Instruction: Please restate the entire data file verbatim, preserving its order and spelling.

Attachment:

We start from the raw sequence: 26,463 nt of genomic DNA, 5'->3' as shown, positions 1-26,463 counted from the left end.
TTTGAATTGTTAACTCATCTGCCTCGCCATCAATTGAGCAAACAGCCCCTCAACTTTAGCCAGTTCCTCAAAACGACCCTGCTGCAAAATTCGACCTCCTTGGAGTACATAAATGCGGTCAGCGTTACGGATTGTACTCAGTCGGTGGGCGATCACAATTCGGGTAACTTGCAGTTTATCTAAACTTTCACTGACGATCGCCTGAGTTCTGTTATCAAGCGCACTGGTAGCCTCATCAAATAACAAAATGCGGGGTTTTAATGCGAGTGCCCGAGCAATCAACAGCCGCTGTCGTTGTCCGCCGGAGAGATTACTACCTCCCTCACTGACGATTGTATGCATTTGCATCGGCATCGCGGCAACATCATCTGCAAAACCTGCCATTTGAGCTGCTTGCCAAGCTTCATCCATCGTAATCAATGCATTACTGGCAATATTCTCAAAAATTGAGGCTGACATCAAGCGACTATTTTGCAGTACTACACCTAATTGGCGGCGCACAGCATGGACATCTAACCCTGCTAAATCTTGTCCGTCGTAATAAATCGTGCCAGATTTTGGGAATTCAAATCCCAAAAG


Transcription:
We start from the raw sequence: 26,463 nt of genomic DNA, 5'->3' as shown, positions 1-26,463 counted from the left end.
TTTGAATTGTTAACTCATCTGCCTCGCCATCAATTGAGCAAACAGCCCCTCAACTTTAGCCAGTTCCTCAAAACGACCCTGCTGCAAAATTCGACCTCCTTGGAGTACATAAATGCGGTCAGCGTTACGGATTGTACTCAGTCGGTGGGCGATCACAATTCGGGTAACTTGCAGTTTATCTAAACTTTCACTGACGATCGCCTGAGTTCTGTTATCAAGCGCACTGGTAGCCTCATCAAATAACAAAATGCGGGGTTTTAATGCGAGTGCCCGAGCAATCAACAGCCGCTGTCGTTGTCCGCCGGAGAGATTACTACCTCCCTCACTGACGATTGTATGCATTTGCATCGGCATCGCGGCAACATCATCTGCAAAACCTGCCATTTGAGCTGCTTGCCAAGCTTCATCCATCGTAATCAATGCATTACTGGCAATATTCTCAAAAATTGAGGCTGACATCAAGCGACTATTTTGCAGTACTACACCTAATTGGCGGCGCACAGCATGGACATCTAACCCTGCTAAATCTTGTCCGTCGTAATAAATCGTGCCAGATTTTGGGAATTCAAATCCCAAAAG